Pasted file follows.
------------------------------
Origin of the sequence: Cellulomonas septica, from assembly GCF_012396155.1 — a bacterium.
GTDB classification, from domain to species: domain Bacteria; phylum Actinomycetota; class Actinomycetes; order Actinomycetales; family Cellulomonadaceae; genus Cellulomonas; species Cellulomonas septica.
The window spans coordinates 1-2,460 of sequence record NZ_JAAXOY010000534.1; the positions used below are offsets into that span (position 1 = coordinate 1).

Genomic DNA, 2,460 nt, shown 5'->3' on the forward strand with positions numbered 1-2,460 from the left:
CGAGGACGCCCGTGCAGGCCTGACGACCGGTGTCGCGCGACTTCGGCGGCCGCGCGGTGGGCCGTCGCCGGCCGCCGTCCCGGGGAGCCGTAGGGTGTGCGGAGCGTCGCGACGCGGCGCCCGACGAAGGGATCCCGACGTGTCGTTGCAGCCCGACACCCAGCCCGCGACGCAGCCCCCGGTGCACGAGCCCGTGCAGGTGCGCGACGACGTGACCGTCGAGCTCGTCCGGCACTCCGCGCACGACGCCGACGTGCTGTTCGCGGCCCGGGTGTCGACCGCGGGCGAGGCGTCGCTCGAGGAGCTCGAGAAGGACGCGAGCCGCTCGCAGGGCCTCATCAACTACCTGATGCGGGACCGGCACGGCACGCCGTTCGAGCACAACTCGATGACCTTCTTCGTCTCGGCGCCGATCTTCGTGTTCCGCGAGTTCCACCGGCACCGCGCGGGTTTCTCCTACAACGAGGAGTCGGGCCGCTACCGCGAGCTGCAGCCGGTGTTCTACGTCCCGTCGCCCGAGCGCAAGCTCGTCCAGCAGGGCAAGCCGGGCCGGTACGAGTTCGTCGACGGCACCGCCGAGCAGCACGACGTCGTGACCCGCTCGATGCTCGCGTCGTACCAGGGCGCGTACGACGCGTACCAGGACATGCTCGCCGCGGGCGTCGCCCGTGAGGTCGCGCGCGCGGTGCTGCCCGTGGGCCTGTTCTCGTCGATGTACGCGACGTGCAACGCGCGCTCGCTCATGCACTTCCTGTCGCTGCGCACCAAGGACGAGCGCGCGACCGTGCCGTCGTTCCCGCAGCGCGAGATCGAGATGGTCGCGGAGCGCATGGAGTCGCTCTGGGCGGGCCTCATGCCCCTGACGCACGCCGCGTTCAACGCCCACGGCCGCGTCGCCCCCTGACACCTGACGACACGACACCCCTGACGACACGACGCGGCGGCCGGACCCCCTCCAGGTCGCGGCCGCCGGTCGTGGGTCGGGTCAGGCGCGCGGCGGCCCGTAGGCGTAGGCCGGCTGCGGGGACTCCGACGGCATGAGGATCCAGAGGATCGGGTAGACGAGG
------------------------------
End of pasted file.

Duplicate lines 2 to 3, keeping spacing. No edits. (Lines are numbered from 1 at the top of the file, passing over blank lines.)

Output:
GTDB classification, from domain to species: domain Bacteria; phylum Actinomycetota; class Actinomycetes; order Actinomycetales; family Cellulomonadaceae; genus Cellulomonas; species Cellulomonas septica.
The window spans coordinates 1-2,460 of sequence record NZ_JAAXOY010000534.1; the positions used below are offsets into that span (position 1 = coordinate 1).